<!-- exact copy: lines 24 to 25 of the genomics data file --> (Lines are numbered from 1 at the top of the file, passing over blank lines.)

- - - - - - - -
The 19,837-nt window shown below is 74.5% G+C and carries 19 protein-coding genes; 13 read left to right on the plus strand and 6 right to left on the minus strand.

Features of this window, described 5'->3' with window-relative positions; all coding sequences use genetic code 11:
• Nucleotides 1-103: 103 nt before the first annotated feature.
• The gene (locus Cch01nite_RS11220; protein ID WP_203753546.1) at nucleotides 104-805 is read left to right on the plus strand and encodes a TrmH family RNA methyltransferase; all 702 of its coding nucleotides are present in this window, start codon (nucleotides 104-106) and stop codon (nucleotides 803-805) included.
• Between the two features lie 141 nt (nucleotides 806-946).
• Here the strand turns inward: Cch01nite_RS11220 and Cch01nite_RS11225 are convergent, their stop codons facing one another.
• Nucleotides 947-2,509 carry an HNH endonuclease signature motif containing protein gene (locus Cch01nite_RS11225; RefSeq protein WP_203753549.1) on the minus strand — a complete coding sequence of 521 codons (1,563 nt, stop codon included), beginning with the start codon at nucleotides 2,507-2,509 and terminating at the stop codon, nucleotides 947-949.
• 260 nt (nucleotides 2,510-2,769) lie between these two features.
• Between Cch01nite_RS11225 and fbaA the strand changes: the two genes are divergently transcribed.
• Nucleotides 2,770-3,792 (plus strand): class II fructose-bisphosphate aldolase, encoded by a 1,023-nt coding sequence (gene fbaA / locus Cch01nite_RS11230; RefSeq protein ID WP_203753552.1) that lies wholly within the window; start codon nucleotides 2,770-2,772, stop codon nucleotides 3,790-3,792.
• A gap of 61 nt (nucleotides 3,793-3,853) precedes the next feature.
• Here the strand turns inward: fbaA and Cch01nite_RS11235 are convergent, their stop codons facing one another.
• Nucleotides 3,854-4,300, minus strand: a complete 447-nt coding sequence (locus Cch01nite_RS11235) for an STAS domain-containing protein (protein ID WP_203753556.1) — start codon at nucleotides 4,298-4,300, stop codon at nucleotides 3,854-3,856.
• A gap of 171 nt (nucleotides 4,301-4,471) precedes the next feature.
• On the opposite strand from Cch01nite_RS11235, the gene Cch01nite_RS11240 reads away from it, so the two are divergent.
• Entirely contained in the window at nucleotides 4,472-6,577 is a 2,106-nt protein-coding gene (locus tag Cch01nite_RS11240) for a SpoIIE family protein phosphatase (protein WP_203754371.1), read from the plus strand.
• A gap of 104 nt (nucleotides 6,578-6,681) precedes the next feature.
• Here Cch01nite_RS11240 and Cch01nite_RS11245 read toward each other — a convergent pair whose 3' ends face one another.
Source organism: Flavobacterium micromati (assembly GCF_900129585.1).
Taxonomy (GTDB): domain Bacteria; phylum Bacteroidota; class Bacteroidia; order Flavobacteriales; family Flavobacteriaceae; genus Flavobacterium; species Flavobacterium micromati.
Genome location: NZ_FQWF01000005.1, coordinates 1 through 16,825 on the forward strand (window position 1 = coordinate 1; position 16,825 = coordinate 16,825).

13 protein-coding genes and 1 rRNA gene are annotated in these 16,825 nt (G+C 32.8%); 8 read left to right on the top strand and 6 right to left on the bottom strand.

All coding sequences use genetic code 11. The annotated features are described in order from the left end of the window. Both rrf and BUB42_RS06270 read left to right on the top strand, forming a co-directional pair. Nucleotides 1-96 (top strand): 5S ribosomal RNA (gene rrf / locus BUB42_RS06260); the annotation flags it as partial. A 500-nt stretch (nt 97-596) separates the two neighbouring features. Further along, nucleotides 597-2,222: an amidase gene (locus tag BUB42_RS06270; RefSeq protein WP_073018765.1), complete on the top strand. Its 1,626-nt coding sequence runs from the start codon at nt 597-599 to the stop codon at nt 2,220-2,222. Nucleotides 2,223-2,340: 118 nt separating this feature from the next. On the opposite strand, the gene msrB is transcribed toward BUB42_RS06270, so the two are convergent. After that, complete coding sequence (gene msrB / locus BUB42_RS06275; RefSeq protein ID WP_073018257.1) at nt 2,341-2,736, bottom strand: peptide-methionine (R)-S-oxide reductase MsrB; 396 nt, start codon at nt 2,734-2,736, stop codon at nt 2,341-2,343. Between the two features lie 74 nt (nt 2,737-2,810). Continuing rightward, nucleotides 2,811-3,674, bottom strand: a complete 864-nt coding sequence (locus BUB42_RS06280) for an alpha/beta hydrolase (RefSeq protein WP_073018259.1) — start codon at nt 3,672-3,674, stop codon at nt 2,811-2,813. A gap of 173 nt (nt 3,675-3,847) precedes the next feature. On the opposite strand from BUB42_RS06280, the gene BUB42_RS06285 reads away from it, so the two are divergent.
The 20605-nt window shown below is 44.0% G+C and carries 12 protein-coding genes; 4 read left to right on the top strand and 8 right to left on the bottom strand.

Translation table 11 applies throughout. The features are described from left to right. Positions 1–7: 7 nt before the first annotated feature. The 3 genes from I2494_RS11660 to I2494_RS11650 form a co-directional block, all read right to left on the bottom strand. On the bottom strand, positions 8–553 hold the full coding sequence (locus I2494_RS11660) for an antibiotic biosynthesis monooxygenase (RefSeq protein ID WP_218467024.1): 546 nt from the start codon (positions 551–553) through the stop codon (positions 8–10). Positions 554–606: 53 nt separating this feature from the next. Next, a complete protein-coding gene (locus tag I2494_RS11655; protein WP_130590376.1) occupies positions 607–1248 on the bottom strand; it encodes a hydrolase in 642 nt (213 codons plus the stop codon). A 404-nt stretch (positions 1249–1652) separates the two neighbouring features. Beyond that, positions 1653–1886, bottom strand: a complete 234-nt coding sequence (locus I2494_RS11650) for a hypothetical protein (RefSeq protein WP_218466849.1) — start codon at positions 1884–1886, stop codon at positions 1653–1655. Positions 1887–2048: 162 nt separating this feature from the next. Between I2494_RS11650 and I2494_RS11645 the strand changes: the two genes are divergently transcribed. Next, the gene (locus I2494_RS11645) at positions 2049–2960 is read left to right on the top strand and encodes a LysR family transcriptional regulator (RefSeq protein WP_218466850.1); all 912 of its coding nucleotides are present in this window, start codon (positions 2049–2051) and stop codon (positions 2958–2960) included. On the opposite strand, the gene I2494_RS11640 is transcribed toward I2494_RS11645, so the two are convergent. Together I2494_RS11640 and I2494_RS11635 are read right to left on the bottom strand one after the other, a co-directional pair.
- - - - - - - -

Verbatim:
The 20605-nt window shown below is 44.0% G+C and carries 12 protein-coding genes; 4 read left to right on the top strand and 8 right to left on the bottom strand.

Translation table 11 applies throughout. The features are described from left to right. Positions 1–7: 7 nt before the first annotated feature. The 3 genes from I2494_RS11660 to I2494_RS11650 form a co-directional block, all read right to left on the bottom strand. On the bottom strand, positions 8–553 hold the full coding sequence (locus I2494_RS11660) for an antibiotic biosynthesis monooxygenase (RefSeq protein ID WP_218467024.1): 546 nt from the start codon (positions 551–553) through the stop codon (positions 8–10). Positions 554–606: 53 nt separating this feature from the next. Next, a complete protein-coding gene (locus tag I2494_RS11655; protein WP_130590376.1) occupies positions 607–1248 on the bottom strand; it encodes a hydrolase in 642 nt (213 codons plus the stop codon). A 404-nt stretch (positions 1249–1652) separates the two neighbouring features. Beyond that, positions 1653–1886, bottom strand: a complete 234-nt coding sequence (locus I2494_RS11650) for a hypothetical protein (RefSeq protein WP_218466849.1) — start codon at positions 1884–1886, stop codon at positions 1653–1655. Positions 1887–2048: 162 nt separating this feature from the next. Between I2494_RS11650 and I2494_RS11645 the strand changes: the two genes are divergently transcribed. Next, the gene (locus I2494_RS11645) at positions 2049–2960 is read left to right on the top strand and encodes a LysR family transcriptional regulator (RefSeq protein WP_218466850.1); all 912 of its coding nucleotides are present in this window, start codon (positions 2049–2051) and stop codon (positions 2958–2960) included. On the opposite strand, the gene I2494_RS11640 is transcribed toward I2494_RS11645, so the two are convergent. Together I2494_RS11640 and I2494_RS11635 are read right to left on the bottom strand one after the other, a co-directional pair.